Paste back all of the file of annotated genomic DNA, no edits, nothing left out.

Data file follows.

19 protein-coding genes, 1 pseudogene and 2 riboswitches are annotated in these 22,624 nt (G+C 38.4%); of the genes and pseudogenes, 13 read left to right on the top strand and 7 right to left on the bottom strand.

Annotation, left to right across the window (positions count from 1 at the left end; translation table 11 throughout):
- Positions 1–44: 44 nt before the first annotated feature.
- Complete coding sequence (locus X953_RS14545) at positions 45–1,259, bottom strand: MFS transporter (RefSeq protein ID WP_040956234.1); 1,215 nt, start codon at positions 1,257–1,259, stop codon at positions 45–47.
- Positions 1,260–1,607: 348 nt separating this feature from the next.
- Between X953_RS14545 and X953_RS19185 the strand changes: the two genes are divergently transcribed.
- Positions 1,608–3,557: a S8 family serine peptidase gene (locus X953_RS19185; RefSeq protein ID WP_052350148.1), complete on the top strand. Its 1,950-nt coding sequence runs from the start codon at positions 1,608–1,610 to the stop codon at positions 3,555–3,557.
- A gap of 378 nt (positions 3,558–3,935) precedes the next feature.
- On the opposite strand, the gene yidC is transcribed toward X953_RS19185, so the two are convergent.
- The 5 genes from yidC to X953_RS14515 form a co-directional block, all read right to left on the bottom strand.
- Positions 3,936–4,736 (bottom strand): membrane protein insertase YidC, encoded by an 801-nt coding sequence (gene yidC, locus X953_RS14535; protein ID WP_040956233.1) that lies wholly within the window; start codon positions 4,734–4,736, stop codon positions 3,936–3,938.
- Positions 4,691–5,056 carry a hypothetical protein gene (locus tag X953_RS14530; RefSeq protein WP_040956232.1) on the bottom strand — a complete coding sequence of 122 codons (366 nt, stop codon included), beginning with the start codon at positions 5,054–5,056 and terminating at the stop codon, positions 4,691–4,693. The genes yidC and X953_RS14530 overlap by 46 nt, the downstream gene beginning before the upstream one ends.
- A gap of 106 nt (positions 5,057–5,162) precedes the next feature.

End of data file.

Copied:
19 protein-coding genes, 1 pseudogene and 2 riboswitches are annotated in these 22,624 nt (G+C 38.4%); of the genes and pseudogenes, 13 read left to right on the top strand and 7 right to left on the bottom strand.

Annotation, left to right across the window (positions count from 1 at the left end; translation table 11 throughout):
- Positions 1–44: 44 nt before the first annotated feature.
- Complete coding sequence (locus X953_RS14545) at positions 45–1,259, bottom strand: MFS transporter (RefSeq protein ID WP_040956234.1); 1,215 nt, start codon at positions 1,257–1,259, stop codon at positions 45–47.
- Positions 1,260–1,607: 348 nt separating this feature from the next.
- Between X953_RS14545 and X953_RS19185 the strand changes: the two genes are divergently transcribed.
- Positions 1,608–3,557: a S8 family serine peptidase gene (locus X953_RS19185; RefSeq protein ID WP_052350148.1), complete on the top strand. Its 1,950-nt coding sequence runs from the start codon at positions 1,608–1,610 to the stop codon at positions 3,555–3,557.
- A gap of 378 nt (positions 3,558–3,935) precedes the next feature.
- On the opposite strand, the gene yidC is transcribed toward X953_RS19185, so the two are convergent.
- The 5 genes from yidC to X953_RS14515 form a co-directional block, all read right to left on the bottom strand.
- Positions 3,936–4,736 (bottom strand): membrane protein insertase YidC, encoded by an 801-nt coding sequence (gene yidC, locus X953_RS14535; protein ID WP_040956233.1) that lies wholly within the window; start codon positions 4,734–4,736, stop codon positions 3,936–3,938.
- Positions 4,691–5,056 carry a hypothetical protein gene (locus tag X953_RS14530; RefSeq protein WP_040956232.1) on the bottom strand — a complete coding sequence of 122 codons (366 nt, stop codon included), beginning with the start codon at positions 5,054–5,056 and terminating at the stop codon, positions 4,691–4,693. The genes yidC and X953_RS14530 overlap by 46 nt, the downstream gene beginning before the upstream one ends.
- A gap of 106 nt (positions 5,057–5,162) precedes the next feature.